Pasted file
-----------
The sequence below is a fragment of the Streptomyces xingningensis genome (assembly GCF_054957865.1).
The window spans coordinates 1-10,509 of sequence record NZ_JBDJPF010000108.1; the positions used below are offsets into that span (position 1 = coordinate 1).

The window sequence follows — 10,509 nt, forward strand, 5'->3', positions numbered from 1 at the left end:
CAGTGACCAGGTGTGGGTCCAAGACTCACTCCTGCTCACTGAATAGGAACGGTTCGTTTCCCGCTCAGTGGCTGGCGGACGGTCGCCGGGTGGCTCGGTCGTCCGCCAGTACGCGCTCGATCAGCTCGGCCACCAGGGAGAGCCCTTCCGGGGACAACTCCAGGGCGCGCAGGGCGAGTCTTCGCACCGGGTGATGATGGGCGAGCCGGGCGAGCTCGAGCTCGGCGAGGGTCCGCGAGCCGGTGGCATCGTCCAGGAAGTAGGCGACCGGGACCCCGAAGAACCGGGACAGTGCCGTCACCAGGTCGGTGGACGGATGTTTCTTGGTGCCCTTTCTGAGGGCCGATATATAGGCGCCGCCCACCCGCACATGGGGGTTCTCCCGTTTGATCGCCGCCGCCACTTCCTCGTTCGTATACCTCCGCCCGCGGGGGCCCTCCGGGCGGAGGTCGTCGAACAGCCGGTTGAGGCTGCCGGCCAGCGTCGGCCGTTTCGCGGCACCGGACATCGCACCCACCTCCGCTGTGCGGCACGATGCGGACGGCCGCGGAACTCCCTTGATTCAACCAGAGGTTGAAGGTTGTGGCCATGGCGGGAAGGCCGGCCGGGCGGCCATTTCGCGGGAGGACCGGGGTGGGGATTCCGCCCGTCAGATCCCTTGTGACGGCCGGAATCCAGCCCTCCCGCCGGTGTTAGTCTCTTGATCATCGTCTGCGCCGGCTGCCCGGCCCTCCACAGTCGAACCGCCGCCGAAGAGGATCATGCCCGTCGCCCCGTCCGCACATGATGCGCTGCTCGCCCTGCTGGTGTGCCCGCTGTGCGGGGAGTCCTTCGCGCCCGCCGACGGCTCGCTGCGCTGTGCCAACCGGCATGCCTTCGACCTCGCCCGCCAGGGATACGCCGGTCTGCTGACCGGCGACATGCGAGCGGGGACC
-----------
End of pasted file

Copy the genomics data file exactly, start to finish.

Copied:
The sequence below is a fragment of the Streptomyces xingningensis genome (assembly GCF_054957865.1).
The window spans coordinates 1-10,509 of sequence record NZ_JBDJPF010000108.1; the positions used below are offsets into that span (position 1 = coordinate 1).

The window sequence follows — 10,509 nt, forward strand, 5'->3', positions numbered from 1 at the left end:
CAGTGACCAGGTGTGGGTCCAAGACTCACTCCTGCTCACTGAATAGGAACGGTTCGTTTCCCGCTCAGTGGCTGGCGGACGGTCGCCGGGTGGCTCGGTCGTCCGCCAGTACGCGCTCGATCAGCTCGGCCACCAGGGAGAGCCCTTCCGGGGACAACTCCAGGGCGCGCAGGGCGAGTCTTCGCACCGGGTGATGATGGGCGAGCCGGGCGAGCTCGAGCTCGGCGAGGGTCCGCGAGCCGGTGGCATCGTCCAGGAAGTAGGCGACCGGGACCCCGAAGAACCGGGACAGTGCCGTCACCAGGTCGGTGGACGGATGTTTCTTGGTGCCCTTTCTGAGGGCCGATATATAGGCGCCGCCCACCCGCACATGGGGGTTCTCCCGTTTGATCGCCGCCGCCACTTCCTCGTTCGTATACCTCCGCCCGCGGGGGCCCTCCGGGCGGAGGTCGTCGAACAGCCGGTTGAGGCTGCCGGCCAGCGTCGGCCGTTTCGCGGCACCGGACATCGCACCCACCTCCGCTGTGCGGCACGATGCGGACGGCCGCGGAACTCCCTTGATTCAACCAGAGGTTGAAGGTTGTGGCCATGGCGGGAAGGCCGGCCGGGCGGCCATTTCGCGGGAGGACCGGGGTGGGGATTCCGCCCGTCAGATCCCTTGTGACGGCCGGAATCCAGCCCTCCCGCCGGTGTTAGTCTCTTGATCATCGTCTGCGCCGGCTGCCCGGCCCTCCACAGTCGAACCGCCGCCGAAGAGGATCATGCCCGTCGCCCCGTCCGCACATGATGCGCTGCTCGCCCTGCTGGTGTGCCCGCTGTGCGGGGAGTCCTTCGCGCCCGCCGACGGCTCGCTGCGCTGTGCCAACCGGCATGCCTTCGACCTCGCCCGCCAGGGATACGCCGGTCTGCTGACCGGCGACATGCGAGCGGGGACC